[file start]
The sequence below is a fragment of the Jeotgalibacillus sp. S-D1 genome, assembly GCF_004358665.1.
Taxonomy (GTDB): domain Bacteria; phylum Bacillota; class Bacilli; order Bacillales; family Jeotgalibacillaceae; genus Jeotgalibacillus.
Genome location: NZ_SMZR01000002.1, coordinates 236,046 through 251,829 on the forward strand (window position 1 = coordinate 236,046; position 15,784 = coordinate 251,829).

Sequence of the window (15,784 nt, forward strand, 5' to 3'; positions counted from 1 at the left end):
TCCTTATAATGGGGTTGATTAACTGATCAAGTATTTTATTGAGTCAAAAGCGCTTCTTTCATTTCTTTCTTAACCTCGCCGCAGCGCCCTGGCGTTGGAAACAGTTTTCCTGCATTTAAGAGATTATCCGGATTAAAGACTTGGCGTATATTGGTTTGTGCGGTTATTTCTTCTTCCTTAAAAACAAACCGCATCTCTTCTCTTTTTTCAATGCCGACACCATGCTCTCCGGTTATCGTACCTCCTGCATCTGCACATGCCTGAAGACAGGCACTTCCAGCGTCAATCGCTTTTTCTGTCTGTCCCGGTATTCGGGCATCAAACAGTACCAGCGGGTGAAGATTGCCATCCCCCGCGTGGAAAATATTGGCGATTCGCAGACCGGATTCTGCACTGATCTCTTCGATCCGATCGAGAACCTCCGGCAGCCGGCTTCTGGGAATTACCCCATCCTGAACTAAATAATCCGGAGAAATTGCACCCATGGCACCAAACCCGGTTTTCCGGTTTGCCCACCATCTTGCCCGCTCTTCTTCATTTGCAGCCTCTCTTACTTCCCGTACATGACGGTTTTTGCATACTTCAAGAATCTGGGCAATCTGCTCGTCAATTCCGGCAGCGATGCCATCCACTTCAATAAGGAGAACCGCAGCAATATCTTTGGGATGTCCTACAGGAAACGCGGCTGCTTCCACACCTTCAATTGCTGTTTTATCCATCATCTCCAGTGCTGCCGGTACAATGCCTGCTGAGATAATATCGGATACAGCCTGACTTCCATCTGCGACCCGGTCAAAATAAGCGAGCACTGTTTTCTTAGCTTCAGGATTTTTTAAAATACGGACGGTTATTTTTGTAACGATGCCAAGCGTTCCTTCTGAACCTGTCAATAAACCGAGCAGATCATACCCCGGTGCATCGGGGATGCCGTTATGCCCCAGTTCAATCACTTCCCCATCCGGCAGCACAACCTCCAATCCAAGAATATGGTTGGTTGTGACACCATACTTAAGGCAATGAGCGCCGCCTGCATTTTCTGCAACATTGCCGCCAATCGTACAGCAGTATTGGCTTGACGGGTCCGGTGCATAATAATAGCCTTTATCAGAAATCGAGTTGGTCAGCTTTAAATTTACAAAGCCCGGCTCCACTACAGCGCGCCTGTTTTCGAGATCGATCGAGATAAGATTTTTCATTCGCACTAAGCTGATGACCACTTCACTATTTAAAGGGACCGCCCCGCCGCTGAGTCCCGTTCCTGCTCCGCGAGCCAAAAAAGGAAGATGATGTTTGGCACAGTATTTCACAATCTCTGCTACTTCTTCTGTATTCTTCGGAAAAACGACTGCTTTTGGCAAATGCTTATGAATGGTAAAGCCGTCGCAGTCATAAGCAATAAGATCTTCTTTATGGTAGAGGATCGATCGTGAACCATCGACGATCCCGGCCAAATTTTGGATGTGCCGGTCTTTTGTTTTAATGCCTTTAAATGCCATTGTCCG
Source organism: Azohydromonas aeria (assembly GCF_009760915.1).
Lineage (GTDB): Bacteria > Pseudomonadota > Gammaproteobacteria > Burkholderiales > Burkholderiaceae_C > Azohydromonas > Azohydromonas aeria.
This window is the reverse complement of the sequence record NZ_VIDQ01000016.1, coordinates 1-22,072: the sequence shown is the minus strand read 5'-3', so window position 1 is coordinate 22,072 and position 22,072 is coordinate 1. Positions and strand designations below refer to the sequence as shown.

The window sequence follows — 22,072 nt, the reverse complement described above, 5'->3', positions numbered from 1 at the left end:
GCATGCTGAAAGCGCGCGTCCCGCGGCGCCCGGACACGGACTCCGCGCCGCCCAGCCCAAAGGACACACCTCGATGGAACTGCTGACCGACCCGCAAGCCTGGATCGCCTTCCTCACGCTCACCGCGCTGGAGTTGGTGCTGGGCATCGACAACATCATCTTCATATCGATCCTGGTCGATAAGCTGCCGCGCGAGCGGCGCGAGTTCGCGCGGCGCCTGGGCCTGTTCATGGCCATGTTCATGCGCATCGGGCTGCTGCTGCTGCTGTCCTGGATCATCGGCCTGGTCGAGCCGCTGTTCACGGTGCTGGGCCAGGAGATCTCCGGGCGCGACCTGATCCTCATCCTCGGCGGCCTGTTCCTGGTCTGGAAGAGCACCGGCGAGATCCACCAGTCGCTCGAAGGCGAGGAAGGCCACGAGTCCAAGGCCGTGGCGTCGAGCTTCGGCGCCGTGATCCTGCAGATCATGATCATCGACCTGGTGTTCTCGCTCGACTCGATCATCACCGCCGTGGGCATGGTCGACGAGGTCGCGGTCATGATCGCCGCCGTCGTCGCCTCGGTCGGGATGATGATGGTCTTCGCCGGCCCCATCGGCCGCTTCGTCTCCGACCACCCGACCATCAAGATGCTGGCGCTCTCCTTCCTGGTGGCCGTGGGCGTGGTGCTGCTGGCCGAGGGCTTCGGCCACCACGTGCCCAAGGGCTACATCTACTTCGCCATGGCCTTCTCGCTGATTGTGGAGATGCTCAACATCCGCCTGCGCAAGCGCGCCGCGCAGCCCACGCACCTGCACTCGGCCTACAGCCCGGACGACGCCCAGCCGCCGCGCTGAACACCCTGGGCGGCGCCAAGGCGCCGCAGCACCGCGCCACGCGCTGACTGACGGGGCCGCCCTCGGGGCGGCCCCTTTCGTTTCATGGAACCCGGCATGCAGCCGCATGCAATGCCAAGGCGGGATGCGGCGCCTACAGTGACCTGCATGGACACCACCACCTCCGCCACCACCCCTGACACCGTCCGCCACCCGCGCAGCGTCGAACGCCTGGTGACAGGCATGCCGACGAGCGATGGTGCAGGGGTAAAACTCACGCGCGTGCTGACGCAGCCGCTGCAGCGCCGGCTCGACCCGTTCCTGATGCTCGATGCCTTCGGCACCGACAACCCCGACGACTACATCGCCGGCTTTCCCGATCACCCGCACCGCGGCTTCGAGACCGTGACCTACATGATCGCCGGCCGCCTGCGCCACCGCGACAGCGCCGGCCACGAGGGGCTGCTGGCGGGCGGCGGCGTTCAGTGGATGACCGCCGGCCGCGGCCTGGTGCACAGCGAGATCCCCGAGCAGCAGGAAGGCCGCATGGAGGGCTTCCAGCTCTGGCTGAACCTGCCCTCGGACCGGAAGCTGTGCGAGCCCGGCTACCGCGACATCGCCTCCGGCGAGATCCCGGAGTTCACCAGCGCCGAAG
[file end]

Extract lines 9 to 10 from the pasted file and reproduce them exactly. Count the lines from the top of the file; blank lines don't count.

The window sequence follows — 22,072 nt, the reverse complement described above, 5'->3', positions numbered from 1 at the left end:
GCATGCTGAAAGCGCGCGTCCCGCGGCGCCCGGACACGGACTCCGCGCCGCCCAGCCCAAAGGACACACCTCGATGGAACTGCTGACCGACCCGCAAGCCTGGATCGCCTTCCTCACGCTCACCGCGCTGGAGTTGGTGCTGGGCATCGACAACATCATCTTCATATCGATCCTGGTCGATAAGCTGCCGCGCGAGCGGCGCGAGTTCGCGCGGCGCCTGGGCCTGTTCATGGCCATGTTCATGCGCATCGGGCTGCTGCTGCTGCTGTCCTGGATCATCGGCCTGGTCGAGCCGCTGTTCACGGTGCTGGGCCAGGAGATCTCCGGGCGCGACCTGATCCTCATCCTCGGCGGCCTGTTCCTGGTCTGGAAGAGCACCGGCGAGATCCACCAGTCGCTCGAAGGCGAGGAAGGCCACGAGTCCAAGGCCGTGGCGTCGAGCTTCGGCGCCGTGATCCTGCAGATCATGATCATCGACCTGGTGTTCTCGCTCGACTCGATCATCACCGCCGTGGGCATGGTCGACGAGGTCGCGGTCATGATCGCCGCCGTCGTCGCCTCGGTCGGGATGATGATGGTCTTCGCCGGCCCCATCGGCCGCTTCGTCTCCGACCACCCGACCATCAAGATGCTGGCGCTCTCCTTCCTGGTGGCCGTGGGCGTGGTGCTGCTGGCCGAGGGCTTCGGCCACCACGTGCCCAAGGGCTACATCTACTTCGCCATGGCCTTCTCGCTGATTGTGGAGATGCTCAACATCCGCCTGCGCAAGCGCGCCGCGCAGCCCACGCACCTGCACTCGGCCTACAGCCCGGACGACGCCCAGCCGCCGCGCTGAACACCCTGGGCGGCGCCAAGGCGCCGCAGCACCGCGCCACGCGCTGACTGACGGGGCCGCCCTCGGGGCGGCCCCTTTCGTTTCATGGAACCCGGCATGCAGCCGCATGCAATGCCAAGGCGGGATGCGGCGCCTACAGTGACCTGCATGGACACCACCACCTCCGCCACCACCCCTGACACCGTCCGCCACCCGCGCAGCGTCGAACGCCTGGTGACAGGCATGCCGACGAGCGATGGTGCAGGGGTAAAACTCACGCGCGTGCTGACGCAGCCGCTGCAGCGCCGGCTCGACCCGTTCCTGATGCTCGATGCCTTCGGCACCGACAACCCCGACGACTACATCGCCGGCTTTCCCGATCACCCGCACCGCGGCTTCGAGACCGTGACCTACATGATCGCCGGCCGCCTGCGCCACCGCGACAGCGCCGGCCACGAGGGGCTGCTGGCGGGCGGCGGCGTTCAGTGGATGACCGCCGGCCGCGGCCTGGTGCACAGCGAGATCCCCGAGCAGCAGGAAGGCCGCATGGAGGGCTTCCAGCTCTGGCTGAACCTGCCCTCGGACCGGAAGCTGTGCGAGCCCGGCTACCGCGACATCGCCTCCGGCGAGATCCCGGAGTTCACCAGCGCCGAAG